It sounded long and involved and maybe even a little unpleasant, but for Steelers fans, it really didn't matter, because the medical procedure that wide receiver Hines Ward underwent may have helped him play in his team's Super Bowl victory against the Arizona Cardinals.
So what was that procedure briefly described by NBC sideline reporter Andrea Kremer just before kickoff Sunday?
It involved extracting blood from Ward's right knee -- the one in which he sustained a sprained ligament against Baltimore in the AFC championship game -- tinkering with the blood and then re-injecting it into the same knee.
"It is called ACP, or Autologous Conditioned Plasma," explained Dr. Neal ElAttrache, an associate and partner of the Kerlan-Jobe Orthopaedic Clinic in Los Angeles. He was not involved in Ward's treatment, but he has worked with the Dodgers and Lakers, among many other professional athletes.
"When you injure yourself, it promotes a cascade of events that eventually leads to healing. But, with ACP, you take some of your own blood out, centrifuge the blood into a much smaller and concentrated amount and take layers that have the platelets and reinject them into the injured area. You might take out 20 or 30 ccs, treat it, and then inject back a very nutrient-rich 3 or 4 ccs."
The procedure, which would have had to have been done on Ward by the Steelers' medical staff within 48 hours of the Baltimore game to have its greatest impact, also eliminates some of the patient's white blood cells, which cause inflammation to the injured area.
NFL spokesman Greg Aiello confirmed that the procedure did not violate the league's drug policy. ElAttrache said he has done the procedure for a Major League Baseball pitcher and it did not violate that organization's drug policy, and the only clearance needed was one from the U.S. Food and Drug Administration.
"This is the direction a lot of us have been going to speed up the healing process," ElAttrache said. "To use the products of our own bodies rather than steroids or growth hormones seems a better option. Many in the medical community have not used this yet, but I think it is something that is only going to become more common.
"Looking at a case like this, it gets national attention and people write about it in the newspaper and things because it was used for an athlete in the Super Bowl. But, I think it will educate people more and more on the potential use of such a treatment and the positive and quick impact that it can have because it was used on such a high-profile person such as Hines Ward."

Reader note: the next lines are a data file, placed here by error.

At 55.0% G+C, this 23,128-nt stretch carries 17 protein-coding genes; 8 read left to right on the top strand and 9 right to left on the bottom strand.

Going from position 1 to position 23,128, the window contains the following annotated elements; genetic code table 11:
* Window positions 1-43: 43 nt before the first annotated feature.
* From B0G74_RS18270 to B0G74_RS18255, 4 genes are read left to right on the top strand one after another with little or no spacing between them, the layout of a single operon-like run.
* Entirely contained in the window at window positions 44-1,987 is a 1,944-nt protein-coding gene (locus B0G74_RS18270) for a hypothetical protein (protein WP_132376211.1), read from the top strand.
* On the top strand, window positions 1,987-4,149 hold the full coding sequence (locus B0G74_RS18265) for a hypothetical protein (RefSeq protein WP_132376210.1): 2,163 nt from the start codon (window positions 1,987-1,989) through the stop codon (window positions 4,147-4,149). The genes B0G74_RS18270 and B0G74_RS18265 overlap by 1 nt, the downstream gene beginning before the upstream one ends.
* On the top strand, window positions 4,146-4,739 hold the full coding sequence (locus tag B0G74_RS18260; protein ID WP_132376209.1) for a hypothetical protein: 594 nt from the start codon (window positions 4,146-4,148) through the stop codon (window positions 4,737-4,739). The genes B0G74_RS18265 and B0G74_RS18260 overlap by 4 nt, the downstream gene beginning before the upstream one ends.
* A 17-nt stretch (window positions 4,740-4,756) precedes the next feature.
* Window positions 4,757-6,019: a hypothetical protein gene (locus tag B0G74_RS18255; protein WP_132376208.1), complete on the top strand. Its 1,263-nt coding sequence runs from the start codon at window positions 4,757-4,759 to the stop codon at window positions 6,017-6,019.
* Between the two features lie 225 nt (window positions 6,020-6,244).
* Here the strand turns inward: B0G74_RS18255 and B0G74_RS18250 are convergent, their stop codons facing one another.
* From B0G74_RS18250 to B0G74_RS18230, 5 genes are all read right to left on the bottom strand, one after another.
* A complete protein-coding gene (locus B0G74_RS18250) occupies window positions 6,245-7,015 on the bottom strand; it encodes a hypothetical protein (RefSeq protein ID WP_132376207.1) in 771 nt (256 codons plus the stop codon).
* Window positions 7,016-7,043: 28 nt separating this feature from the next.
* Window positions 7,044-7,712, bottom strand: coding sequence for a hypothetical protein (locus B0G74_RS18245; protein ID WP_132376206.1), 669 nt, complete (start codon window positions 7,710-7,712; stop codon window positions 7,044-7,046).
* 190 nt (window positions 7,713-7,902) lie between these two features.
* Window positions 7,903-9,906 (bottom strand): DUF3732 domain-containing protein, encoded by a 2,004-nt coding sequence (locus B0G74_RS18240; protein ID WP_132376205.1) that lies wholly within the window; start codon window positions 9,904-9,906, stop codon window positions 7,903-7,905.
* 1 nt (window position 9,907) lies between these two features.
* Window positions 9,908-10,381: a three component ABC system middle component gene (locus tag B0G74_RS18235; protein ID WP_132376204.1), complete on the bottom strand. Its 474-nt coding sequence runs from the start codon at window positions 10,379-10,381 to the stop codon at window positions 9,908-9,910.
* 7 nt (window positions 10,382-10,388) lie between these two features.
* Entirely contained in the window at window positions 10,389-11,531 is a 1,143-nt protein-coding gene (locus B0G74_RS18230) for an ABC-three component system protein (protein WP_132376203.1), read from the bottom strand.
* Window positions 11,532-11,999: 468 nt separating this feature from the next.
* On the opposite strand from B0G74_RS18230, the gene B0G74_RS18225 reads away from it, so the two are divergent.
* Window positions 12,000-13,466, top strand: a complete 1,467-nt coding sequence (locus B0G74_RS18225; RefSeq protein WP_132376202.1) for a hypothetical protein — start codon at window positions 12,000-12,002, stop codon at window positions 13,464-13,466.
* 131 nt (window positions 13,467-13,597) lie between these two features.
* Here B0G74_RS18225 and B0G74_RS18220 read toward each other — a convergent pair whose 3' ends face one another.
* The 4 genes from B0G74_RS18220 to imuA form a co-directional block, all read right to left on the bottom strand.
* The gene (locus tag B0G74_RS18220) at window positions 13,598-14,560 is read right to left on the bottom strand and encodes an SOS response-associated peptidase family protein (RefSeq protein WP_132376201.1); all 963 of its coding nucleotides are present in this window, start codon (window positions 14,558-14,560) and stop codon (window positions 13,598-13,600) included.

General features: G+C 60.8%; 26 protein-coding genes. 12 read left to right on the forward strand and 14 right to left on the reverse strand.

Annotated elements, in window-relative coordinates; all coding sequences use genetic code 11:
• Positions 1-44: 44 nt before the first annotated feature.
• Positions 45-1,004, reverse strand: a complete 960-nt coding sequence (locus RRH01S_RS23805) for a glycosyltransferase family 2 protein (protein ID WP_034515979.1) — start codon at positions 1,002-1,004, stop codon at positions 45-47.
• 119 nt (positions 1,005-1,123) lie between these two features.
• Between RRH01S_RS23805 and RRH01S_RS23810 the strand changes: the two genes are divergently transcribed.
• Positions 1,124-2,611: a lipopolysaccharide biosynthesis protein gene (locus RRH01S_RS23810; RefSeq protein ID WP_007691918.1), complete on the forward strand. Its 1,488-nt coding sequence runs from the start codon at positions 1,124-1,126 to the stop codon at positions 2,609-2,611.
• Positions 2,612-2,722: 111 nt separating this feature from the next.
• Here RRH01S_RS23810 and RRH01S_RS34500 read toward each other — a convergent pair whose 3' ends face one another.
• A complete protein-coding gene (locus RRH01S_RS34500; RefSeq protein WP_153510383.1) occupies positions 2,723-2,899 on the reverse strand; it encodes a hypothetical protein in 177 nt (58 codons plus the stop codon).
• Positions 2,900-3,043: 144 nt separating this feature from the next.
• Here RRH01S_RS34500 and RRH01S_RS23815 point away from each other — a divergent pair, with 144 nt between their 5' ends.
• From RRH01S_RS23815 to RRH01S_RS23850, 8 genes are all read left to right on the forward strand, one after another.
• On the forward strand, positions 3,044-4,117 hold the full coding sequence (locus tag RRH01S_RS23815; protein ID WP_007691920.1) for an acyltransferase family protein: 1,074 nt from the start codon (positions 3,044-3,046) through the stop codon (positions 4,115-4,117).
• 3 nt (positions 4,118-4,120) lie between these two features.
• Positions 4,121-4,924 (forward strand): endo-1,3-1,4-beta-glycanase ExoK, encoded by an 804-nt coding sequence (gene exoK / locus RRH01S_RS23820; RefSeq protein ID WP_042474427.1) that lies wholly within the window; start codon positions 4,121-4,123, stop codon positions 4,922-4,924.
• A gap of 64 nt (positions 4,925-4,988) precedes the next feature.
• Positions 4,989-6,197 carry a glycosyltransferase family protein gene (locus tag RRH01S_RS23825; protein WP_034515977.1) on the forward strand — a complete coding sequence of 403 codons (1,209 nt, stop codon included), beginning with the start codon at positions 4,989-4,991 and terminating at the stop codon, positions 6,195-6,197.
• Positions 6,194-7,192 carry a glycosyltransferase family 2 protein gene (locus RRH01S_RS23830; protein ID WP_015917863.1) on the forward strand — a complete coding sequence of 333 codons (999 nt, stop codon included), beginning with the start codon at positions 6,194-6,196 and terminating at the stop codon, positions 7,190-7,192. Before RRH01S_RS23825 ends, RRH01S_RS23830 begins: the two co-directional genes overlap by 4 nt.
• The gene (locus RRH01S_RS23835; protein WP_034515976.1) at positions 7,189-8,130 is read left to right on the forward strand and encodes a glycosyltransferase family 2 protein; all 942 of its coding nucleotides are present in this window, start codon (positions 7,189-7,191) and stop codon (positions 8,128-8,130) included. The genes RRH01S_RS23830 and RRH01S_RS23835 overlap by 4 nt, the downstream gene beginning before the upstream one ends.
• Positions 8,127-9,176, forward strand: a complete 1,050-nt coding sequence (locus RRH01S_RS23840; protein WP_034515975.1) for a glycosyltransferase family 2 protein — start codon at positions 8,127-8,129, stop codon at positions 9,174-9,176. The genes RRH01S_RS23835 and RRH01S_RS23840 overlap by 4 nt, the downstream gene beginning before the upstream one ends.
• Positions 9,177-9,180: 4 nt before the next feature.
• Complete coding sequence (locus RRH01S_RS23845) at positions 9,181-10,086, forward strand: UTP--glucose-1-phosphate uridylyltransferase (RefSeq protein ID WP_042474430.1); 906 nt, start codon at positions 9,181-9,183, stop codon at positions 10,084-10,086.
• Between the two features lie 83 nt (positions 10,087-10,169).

ElAttrache, who is originally from Mount Pleasant and graduated from Pitt medical school, put a timeline on what he thought Ward's absence could have been without the ACP.
"From what I have seen, on average, an injury such as the one Hines Ward had would have taken anywhere from three to six weeks to feel good again," ElAttrache said. "But, there is an outside chance this kind of injury could have stayed painful and limited his performance for weeks or months. I have seen Grade 1 and Grade 2 sprains limit performance for months and force athletes to not be able to participate for an extended period of time."
All that said, ElAttrache has a firm opinion on the success of this specific procedure in this specific case.
"I think it was genius for [Steelers physician Dr. Jim] Bradley to think about doing this," ElAttrache said. "This was the perfect use for ACP. There was no potential downside to using it on Hines Ward and it probably helped him a great deal.
"Now, there is no way to prove that Hines Ward wouldn't have gotten better without Bradley having this done to him, but I think we can all come to the conclusion, without a doubt, that it helped Hines Ward be able to participate in the Super Bowl."
Gerry Dulac and Ed Bouchette contributed to this report. Colin Dunlap can be reached at cdunlap@post-gazette or 412-263-1459.